Green America: Growing the Green Economy for People and the Planet

3,000 American Investors Urge the SEC to End Corporate Secrecy On Climate Change

June 30 , 2008

Washington, DC -- American investors are being urged to encourage the U.S. Securities and Exchange Commission (SEC) to require publicly traded companies to ”fully disclose their current and future risks regarding climate change to their investors and the public,” according to the nonprofit Co-op America.

More than 3,000 Americans already have gone to the Co-op America Web site at /takeaction/climatedisclosure/index.cfm to send the message to the SEC.  

Co-op America Corporate Responsibility Director, Todd Larsen said:  “Climate change will bring increasingly violent weather, droughts, and rising seas – deeply affecting our lives and economy. Corporations play a major role in creating climate change and will also be deeply affected by its devastating impacts. As the consequences of climate change increase, more and more companies will face regulations, lawsuits, and losses. Corporate disclosure on climate change benefits investors, consumers, and the corporations themselves. On the other hand, poor climate disclosure and risk management practices will lead to costly surprises for companies and their owners.”

In September 2007, the nation’s largest pension funds and state treasurers from California, Florida, Kentucky, Maine, Maryland, New Jersey, New York, North Carolina, Oregon, Rhode Island and Vermont asked the SEC to issue guidance on corporate disclosure about climate change.  Also in 2007, thousands of Co-op America members and others wrote to the SEC and told the federal agency not to roll back shareholder rights to file resolutions on social and corporate governance matters.

The full text of the sample letter to the SEC on the Co-op America site reads as follows:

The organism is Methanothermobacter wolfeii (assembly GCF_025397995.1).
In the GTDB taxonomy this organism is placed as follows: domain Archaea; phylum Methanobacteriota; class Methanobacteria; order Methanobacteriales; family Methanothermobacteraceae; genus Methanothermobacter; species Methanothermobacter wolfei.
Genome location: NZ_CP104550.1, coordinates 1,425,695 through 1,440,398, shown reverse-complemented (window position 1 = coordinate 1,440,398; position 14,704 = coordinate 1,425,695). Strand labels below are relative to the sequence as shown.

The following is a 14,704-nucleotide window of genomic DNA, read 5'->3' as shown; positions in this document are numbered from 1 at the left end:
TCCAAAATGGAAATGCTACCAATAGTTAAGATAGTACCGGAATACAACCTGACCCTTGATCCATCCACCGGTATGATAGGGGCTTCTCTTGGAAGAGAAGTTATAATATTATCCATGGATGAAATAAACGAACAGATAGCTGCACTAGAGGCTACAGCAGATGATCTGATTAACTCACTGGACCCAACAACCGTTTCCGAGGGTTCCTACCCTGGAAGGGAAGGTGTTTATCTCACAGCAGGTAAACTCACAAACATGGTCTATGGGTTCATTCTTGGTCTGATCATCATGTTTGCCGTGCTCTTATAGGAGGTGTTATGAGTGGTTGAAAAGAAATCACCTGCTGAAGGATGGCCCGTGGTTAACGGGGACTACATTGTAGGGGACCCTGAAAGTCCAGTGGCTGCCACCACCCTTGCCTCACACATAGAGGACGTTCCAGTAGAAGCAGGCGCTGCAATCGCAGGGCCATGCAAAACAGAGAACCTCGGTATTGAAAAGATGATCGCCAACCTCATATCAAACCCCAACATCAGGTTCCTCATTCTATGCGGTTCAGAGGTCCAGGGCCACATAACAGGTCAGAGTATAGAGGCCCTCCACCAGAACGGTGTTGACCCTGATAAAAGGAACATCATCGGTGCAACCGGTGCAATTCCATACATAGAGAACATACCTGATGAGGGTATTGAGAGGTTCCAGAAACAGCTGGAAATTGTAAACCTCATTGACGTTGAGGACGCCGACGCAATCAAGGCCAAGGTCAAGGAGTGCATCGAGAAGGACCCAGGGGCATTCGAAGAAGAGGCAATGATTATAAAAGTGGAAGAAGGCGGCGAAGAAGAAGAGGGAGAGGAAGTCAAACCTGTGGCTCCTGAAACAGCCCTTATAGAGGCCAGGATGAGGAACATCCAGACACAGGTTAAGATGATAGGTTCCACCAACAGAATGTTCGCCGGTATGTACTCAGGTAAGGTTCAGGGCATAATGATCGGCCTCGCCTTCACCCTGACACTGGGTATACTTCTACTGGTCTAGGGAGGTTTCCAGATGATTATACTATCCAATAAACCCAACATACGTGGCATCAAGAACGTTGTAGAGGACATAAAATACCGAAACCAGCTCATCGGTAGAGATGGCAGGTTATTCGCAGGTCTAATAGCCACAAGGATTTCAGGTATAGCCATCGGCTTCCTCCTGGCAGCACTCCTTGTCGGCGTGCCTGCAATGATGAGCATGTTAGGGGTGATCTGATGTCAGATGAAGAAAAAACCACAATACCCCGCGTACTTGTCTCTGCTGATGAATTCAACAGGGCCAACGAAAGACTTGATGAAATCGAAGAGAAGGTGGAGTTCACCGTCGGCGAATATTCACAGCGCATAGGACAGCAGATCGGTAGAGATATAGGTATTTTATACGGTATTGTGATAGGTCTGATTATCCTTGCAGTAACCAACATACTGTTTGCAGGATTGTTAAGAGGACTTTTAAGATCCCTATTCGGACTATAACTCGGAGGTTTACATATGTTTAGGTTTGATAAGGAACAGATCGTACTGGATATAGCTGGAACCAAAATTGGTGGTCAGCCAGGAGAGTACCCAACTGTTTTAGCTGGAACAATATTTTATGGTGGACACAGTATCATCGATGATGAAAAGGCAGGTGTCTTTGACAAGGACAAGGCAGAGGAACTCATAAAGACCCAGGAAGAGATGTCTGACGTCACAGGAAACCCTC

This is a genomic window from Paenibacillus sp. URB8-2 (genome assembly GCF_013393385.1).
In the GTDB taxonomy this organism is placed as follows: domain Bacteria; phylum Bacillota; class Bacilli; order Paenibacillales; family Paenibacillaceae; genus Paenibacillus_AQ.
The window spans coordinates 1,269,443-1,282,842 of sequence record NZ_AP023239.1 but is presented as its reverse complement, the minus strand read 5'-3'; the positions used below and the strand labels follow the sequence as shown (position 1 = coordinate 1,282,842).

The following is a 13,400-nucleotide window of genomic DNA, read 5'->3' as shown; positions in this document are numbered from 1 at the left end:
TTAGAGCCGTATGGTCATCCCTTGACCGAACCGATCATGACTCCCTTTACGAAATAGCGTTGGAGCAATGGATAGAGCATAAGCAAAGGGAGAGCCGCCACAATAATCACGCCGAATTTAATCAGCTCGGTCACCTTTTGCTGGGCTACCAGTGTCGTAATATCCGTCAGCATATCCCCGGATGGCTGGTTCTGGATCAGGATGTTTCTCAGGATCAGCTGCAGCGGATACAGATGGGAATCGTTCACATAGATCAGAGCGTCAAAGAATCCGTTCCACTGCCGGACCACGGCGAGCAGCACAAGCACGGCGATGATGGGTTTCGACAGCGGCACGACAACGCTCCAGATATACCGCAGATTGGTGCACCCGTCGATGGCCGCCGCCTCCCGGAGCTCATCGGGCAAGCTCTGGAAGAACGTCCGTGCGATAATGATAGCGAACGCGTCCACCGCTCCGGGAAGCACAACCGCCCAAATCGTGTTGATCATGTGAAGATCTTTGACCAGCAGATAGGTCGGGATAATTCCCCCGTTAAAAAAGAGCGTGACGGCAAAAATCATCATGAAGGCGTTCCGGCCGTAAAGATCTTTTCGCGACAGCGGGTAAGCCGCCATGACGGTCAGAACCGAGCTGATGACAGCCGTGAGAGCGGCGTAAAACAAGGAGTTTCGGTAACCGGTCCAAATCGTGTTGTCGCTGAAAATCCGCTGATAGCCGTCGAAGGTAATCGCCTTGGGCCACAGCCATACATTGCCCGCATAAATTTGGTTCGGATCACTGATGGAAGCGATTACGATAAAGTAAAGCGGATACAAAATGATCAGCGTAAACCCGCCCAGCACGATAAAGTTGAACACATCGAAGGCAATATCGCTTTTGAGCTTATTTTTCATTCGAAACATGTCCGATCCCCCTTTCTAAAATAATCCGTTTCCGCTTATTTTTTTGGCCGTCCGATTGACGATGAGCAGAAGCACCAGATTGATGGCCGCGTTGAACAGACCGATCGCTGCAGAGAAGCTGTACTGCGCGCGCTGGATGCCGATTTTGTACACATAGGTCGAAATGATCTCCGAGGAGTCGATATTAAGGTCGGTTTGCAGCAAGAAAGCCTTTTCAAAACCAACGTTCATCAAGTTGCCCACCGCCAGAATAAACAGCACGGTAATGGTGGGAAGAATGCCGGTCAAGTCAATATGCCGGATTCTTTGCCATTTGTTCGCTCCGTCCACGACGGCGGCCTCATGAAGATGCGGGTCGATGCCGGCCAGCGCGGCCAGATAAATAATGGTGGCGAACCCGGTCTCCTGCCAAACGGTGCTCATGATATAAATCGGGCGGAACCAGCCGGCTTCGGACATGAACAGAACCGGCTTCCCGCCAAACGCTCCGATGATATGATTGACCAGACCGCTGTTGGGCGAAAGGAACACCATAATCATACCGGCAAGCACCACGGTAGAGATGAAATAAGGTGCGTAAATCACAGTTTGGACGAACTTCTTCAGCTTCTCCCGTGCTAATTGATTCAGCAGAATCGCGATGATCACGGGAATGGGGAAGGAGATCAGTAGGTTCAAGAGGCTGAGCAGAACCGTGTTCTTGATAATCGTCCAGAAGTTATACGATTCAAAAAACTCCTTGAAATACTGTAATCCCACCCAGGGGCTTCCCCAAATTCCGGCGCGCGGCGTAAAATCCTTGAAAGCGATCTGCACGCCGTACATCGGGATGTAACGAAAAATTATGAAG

“I am writing in support of the ‘Petition for Interpretive Guidance on Climate Risk Disclosure’ filed with the Commission on September 18, 2007.

I am an individual investor who is concerned about the risks that climate change poses to my investments.  I am also concerned that corporate disclosure on climate risk by companies is inconsistent and many companies are failing to disclose their risks. Companies in many sectors face increasing risks from climate change and its impacts, and investors who are currently in the dark will likely be adversely affected by corporate losses in the future that are tied to climate change impacts. 

The SEC currently requires companies to disclose risks that could reasonably affect their sales or revenues.  However, most companies are failing to disclose their risks from climate change, even though these risks are highly likely to have a great impact.

I believe that corporations that register with the SEC should assess the regulatory, physical and litigation-related risks they face from climate change, and disclose their material risks in SEC filings.  Commission guidance would be extremely helpful in providing investors this important information …”

Co-op America ( is a national nonprofit organization founded in 1982, providing the economic strategies, organizing power and practicing tools for businesses and individuals to address today's social and environmental problems. Its Green Business Network is the largest national network of businesses screened for their social and environmental responsibility.

CONTACT:   Ailis Aaron Wolf, (703) 276-3265 or


Please contact Todd Larsen by email
or by phone at 202-872-5307.


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